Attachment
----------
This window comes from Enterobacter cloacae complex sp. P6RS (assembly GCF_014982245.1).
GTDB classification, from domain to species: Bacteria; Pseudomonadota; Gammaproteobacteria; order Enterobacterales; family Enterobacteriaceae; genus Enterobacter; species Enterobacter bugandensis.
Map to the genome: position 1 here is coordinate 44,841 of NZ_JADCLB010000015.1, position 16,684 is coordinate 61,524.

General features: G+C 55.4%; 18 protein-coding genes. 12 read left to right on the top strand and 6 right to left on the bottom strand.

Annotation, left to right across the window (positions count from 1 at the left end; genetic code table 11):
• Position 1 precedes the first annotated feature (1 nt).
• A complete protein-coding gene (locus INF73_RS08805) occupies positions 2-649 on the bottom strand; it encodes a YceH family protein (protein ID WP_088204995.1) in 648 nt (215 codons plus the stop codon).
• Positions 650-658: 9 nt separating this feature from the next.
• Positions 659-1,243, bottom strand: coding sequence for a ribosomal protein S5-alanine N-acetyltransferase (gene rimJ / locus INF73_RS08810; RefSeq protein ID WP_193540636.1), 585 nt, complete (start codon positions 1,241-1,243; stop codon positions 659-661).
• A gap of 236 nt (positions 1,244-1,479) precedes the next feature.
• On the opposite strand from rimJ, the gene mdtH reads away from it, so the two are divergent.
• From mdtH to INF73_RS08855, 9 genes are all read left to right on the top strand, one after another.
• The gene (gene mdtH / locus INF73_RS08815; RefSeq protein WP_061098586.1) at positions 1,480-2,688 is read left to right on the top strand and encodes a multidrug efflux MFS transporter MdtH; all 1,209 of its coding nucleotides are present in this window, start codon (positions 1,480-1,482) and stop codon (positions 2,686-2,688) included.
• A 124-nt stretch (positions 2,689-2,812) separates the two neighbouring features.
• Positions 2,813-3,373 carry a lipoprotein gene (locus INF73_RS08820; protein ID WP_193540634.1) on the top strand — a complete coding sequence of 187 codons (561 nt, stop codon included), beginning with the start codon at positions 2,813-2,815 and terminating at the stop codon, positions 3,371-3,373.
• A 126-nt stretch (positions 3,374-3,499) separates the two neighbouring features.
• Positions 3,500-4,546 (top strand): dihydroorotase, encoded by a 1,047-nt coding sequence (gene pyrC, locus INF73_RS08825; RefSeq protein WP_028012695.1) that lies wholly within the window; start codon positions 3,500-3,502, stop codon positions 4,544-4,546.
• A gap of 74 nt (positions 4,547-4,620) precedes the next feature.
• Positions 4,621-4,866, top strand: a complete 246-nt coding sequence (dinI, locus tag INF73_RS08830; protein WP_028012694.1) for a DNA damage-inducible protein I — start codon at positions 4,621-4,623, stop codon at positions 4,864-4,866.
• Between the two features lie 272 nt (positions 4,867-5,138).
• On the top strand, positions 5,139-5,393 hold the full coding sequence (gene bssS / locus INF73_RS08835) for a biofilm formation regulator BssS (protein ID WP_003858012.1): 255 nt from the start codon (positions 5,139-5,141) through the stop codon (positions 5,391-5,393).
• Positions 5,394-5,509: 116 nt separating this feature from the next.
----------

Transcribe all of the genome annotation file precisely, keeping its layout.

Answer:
This window comes from Enterobacter cloacae complex sp. P6RS (assembly GCF_014982245.1).
GTDB classification, from domain to species: Bacteria; Pseudomonadota; Gammaproteobacteria; order Enterobacterales; family Enterobacteriaceae; genus Enterobacter; species Enterobacter bugandensis.
Map to the genome: position 1 here is coordinate 44,841 of NZ_JADCLB010000015.1, position 16,684 is coordinate 61,524.

General features: G+C 55.4%; 18 protein-coding genes. 12 read left to right on the top strand and 6 right to left on the bottom strand.

Annotation, left to right across the window (positions count from 1 at the left end; genetic code table 11):
• Position 1 precedes the first annotated feature (1 nt).
• A complete protein-coding gene (locus INF73_RS08805) occupies positions 2-649 on the bottom strand; it encodes a YceH family protein (protein ID WP_088204995.1) in 648 nt (215 codons plus the stop codon).
• Positions 650-658: 9 nt separating this feature from the next.
• Positions 659-1,243, bottom strand: coding sequence for a ribosomal protein S5-alanine N-acetyltransferase (gene rimJ / locus INF73_RS08810; RefSeq protein ID WP_193540636.1), 585 nt, complete (start codon positions 1,241-1,243; stop codon positions 659-661).
• A gap of 236 nt (positions 1,244-1,479) precedes the next feature.
• On the opposite strand from rimJ, the gene mdtH reads away from it, so the two are divergent.
• From mdtH to INF73_RS08855, 9 genes are all read left to right on the top strand, one after another.
• The gene (gene mdtH / locus INF73_RS08815; RefSeq protein WP_061098586.1) at positions 1,480-2,688 is read left to right on the top strand and encodes a multidrug efflux MFS transporter MdtH; all 1,209 of its coding nucleotides are present in this window, start codon (positions 1,480-1,482) and stop codon (positions 2,686-2,688) included.
• A 124-nt stretch (positions 2,689-2,812) separates the two neighbouring features.
• Positions 2,813-3,373 carry a lipoprotein gene (locus INF73_RS08820; protein ID WP_193540634.1) on the top strand — a complete coding sequence of 187 codons (561 nt, stop codon included), beginning with the start codon at positions 2,813-2,815 and terminating at the stop codon, positions 3,371-3,373.
• A 126-nt stretch (positions 3,374-3,499) separates the two neighbouring features.
• Positions 3,500-4,546 (top strand): dihydroorotase, encoded by a 1,047-nt coding sequence (gene pyrC, locus INF73_RS08825; RefSeq protein WP_028012695.1) that lies wholly within the window; start codon positions 3,500-3,502, stop codon positions 4,544-4,546.
• A gap of 74 nt (positions 4,547-4,620) precedes the next feature.
• Positions 4,621-4,866, top strand: a complete 246-nt coding sequence (dinI, locus tag INF73_RS08830; protein WP_028012694.1) for a DNA damage-inducible protein I — start codon at positions 4,621-4,623, stop codon at positions 4,864-4,866.
• Between the two features lie 272 nt (positions 4,867-5,138).
• On the top strand, positions 5,139-5,393 hold the full coding sequence (gene bssS / locus INF73_RS08835) for a biofilm formation regulator BssS (protein ID WP_003858012.1): 255 nt from the start codon (positions 5,139-5,141) through the stop codon (positions 5,391-5,393).
• Positions 5,394-5,509: 116 nt separating this feature from the next.